Let’s start with a question: How often do you hear yourself saying the words “I’ll be happy when the company hits X revenue” or “I’ll let myself feel gratitude and happiness when we sell the company for X.” As high level executives, it’s easy to fall into the trap of a lack mindset, always wanting more. When we focus solely on what we have not yet achieved as CEOs (or as people in general – parents, husband/wives, friends), it’s impossible to feel happy and satisfied. Frankly, many CEOs are addicted to this “not-enough” syndrome. As 2022 has been a stressful year for many CEOs – the volatile financial markets, the increase in interest rates by the Fed, inflation, supply chain issues, and the cost of energy prices from the war in Ukraine, it’s important to head into the final month of the year prioritizing your daily dose of “vitamin G”: GRATITUDE.
Gratitude is the emotion that will deliver you the most joy in your life, and it’s surprisingly easy to do. For one, it’s free— you just have to learn which ways you want to take it, whether it’s by starting a gratitude journal, simply writing a thank you card, or thanking God for all of the blessings in your life each morning. Secondly, actively practicing gratitude has a number of powerful health benefits.
Gratitude is a remedy for the epidemic of anxiety and depression that has swept through the population affecting millions of Americans, especially younger generations who were isolated during the pandemic. Gratitude is a powerful natural antidepressant and pain killer. Studies show that when practiced daily, gratitude has the same effect as antidepressants by boosting serotonin and dopamine. Gratitude also has the power to reduce anxiety by activating the limbic nervous system to subdue the unsettling thoughts that can run rampant through one’s head on a daily basis. Beyond anxiety and depression, over 50% of the population reports feelings of everyday stress. A number of studies have been done on the effects of gratitude for managing this everyday stress. A study by McCraty and colleagues revealed an impressive 23% reduction of cortisol in participants who were asked to cultivate feelings of appreciation. 80% of those participants showed an increased coherence in heart rate variability patterns suggesting they experienced a reduction of stress.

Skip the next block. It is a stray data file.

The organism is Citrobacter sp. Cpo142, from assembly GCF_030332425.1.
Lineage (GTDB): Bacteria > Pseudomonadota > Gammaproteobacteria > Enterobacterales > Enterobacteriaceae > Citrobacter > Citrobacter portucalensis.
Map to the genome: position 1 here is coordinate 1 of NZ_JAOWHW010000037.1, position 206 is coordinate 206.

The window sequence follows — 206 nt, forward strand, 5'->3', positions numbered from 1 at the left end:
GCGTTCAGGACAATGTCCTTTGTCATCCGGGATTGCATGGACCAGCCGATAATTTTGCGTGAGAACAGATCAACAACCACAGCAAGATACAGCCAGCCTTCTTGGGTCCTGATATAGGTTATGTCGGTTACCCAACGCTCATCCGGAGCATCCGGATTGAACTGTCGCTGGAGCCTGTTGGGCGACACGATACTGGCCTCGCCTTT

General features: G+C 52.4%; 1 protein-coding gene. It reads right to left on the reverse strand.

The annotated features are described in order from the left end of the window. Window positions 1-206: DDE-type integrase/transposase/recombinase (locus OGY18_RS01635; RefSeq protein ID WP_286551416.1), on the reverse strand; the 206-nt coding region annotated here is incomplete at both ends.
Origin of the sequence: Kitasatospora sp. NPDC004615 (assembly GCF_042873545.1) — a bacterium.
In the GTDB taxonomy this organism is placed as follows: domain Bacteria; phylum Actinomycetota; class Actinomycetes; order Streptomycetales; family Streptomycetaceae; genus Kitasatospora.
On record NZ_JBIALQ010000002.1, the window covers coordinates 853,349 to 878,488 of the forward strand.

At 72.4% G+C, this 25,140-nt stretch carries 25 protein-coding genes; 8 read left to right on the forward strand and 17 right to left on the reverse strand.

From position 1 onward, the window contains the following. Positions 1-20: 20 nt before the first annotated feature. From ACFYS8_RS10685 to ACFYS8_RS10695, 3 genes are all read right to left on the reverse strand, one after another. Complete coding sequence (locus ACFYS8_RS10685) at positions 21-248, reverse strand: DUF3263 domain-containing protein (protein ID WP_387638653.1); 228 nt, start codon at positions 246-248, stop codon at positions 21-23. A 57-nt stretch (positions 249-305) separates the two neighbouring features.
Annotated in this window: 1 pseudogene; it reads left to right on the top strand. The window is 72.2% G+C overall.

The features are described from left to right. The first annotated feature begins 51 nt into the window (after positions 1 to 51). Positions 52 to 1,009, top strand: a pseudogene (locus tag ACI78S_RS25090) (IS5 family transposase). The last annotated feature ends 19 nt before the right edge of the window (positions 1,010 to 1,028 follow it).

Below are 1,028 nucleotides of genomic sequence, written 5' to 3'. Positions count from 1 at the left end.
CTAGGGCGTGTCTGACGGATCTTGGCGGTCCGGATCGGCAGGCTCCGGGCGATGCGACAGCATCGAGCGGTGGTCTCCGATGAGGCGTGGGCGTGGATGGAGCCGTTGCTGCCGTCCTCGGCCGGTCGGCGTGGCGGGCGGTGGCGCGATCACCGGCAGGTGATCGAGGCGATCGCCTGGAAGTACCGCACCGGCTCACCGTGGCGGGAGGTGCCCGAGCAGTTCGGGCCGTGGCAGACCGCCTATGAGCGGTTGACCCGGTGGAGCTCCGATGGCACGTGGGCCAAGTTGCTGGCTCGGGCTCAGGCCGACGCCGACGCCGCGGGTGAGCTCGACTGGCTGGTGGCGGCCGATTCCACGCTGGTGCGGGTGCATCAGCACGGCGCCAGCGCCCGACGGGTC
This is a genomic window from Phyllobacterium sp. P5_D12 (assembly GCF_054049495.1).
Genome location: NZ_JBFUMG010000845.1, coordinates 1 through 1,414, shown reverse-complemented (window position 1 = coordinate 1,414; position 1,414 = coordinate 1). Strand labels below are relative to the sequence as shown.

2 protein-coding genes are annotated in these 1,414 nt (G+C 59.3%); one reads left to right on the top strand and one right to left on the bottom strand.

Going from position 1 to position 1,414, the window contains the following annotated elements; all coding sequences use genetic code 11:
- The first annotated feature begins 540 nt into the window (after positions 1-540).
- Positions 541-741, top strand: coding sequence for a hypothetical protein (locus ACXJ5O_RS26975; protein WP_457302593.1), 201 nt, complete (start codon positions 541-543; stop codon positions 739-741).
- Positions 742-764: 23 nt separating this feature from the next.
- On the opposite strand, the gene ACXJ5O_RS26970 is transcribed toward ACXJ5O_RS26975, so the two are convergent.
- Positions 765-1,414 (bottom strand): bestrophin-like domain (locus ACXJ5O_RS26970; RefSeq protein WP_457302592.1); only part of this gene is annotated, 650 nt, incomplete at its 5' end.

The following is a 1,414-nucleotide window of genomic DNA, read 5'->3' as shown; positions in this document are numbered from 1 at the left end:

Beyond mental health, gratitude has the capacity to strengthen our physical health. Medical studies now confirm that our immune system flourishes, with higher numbers of blood cells, in response to positive emotions like optimism. Gratitude has proved to help patients with heart illness. According to a study from UC Davis Health, the practice of gratitude contributes to reducing the biomarkers of inflammation by 7% among individuals diagnosed with congestive heart failure. Being grateful can also aid in better quality sleep. Positive emotions like gratitude activate the parasympathetic branch of your nervous system, and it has been shown to reduce the time required to fall asleep, increase sleep quality and sleep duration. And most importantly, gratitude aids in longevity.
As we head into the Chritstmas season, now is the perfect time to start taking inventory of what you’re grateful for… big or small. Here are a few ways to incorporate gratitude into your daily routine:
- Morning Gratitude Reflection – As soon as you wake up in the morning, close them again! Take about 10 seconds to say thank you for another day of life on God’s beautiful earth.
- Deal with the negative by focusing on the positive. When things get hard, take a moment to think of what you can be grateful for in the situation
- Tell your friends and family how thankful you are for them.
- Offer written words of gratitude to coworkers, partners, friends or relatives by writing them thank-you letters.
- Writing in a gratitude journal is proven to be an effective strategy for counting your blessings.
- Gratitude Meditation – There are tons of guided gratitude meditations on youtube.
- Start or end each day by thinking about one thing you’re grateful for.